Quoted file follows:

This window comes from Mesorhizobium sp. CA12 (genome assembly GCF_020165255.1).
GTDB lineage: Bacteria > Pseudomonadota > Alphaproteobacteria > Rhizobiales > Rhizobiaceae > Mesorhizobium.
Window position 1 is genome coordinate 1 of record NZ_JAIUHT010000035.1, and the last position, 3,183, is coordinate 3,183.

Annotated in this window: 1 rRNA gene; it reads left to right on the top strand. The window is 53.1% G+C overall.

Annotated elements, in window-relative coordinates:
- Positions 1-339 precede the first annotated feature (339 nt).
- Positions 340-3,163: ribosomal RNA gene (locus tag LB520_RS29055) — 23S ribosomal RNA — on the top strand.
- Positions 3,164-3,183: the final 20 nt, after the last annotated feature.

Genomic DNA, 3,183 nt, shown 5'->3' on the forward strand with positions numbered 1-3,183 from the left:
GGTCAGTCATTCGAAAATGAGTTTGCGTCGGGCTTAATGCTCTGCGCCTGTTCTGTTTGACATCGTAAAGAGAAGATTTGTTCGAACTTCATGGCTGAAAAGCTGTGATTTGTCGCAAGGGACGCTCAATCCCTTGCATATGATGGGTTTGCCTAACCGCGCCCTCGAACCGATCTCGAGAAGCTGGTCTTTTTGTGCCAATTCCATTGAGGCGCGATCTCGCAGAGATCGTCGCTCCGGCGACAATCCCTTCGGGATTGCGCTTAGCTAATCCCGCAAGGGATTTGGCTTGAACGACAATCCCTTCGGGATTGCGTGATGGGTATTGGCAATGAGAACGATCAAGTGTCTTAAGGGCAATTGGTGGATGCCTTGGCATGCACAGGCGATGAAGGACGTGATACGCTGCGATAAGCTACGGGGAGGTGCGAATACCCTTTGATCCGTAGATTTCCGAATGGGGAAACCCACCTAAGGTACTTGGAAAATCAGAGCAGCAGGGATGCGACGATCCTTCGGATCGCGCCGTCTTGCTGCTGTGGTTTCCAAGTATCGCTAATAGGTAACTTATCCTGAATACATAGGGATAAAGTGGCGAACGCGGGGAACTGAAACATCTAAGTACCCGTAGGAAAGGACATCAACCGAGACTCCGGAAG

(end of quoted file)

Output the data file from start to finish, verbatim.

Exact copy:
This window comes from Mesorhizobium sp. CA12 (genome assembly GCF_020165255.1).
GTDB lineage: Bacteria > Pseudomonadota > Alphaproteobacteria > Rhizobiales > Rhizobiaceae > Mesorhizobium.
Window position 1 is genome coordinate 1 of record NZ_JAIUHT010000035.1, and the last position, 3,183, is coordinate 3,183.

Annotated in this window: 1 rRNA gene; it reads left to right on the top strand. The window is 53.1% G+C overall.

Annotated elements, in window-relative coordinates:
- Positions 1-339 precede the first annotated feature (339 nt).
- Positions 340-3,163: ribosomal RNA gene (locus tag LB520_RS29055) — 23S ribosomal RNA — on the top strand.
- Positions 3,164-3,183: the final 20 nt, after the last annotated feature.

Genomic DNA, 3,183 nt, shown 5'->3' on the forward strand with positions numbered 1-3,183 from the left:
GGTCAGTCATTCGAAAATGAGTTTGCGTCGGGCTTAATGCTCTGCGCCTGTTCTGTTTGACATCGTAAAGAGAAGATTTGTTCGAACTTCATGGCTGAAAAGCTGTGATTTGTCGCAAGGGACGCTCAATCCCTTGCATATGATGGGTTTGCCTAACCGCGCCCTCGAACCGATCTCGAGAAGCTGGTCTTTTTGTGCCAATTCCATTGAGGCGCGATCTCGCAGAGATCGTCGCTCCGGCGACAATCCCTTCGGGATTGCGCTTAGCTAATCCCGCAAGGGATTTGGCTTGAACGACAATCCCTTCGGGATTGCGTGATGGGTATTGGCAATGAGAACGATCAAGTGTCTTAAGGGCAATTGGTGGATGCCTTGGCATGCACAGGCGATGAAGGACGTGATACGCTGCGATAAGCTACGGGGAGGTGCGAATACCCTTTGATCCGTAGATTTCCGAATGGGGAAACCCACCTAAGGTACTTGGAAAATCAGAGCAGCAGGGATGCGACGATCCTTCGGATCGCGCCGTCTTGCTGCTGTGGTTTCCAAGTATCGCTAATAGGTAACTTATCCTGAATACATAGGGATAAAGTGGCGAACGCGGGGAACTGAAACATCTAAGTACCCGTAGGAAAGGACATCAACCGAGACTCCGGAAG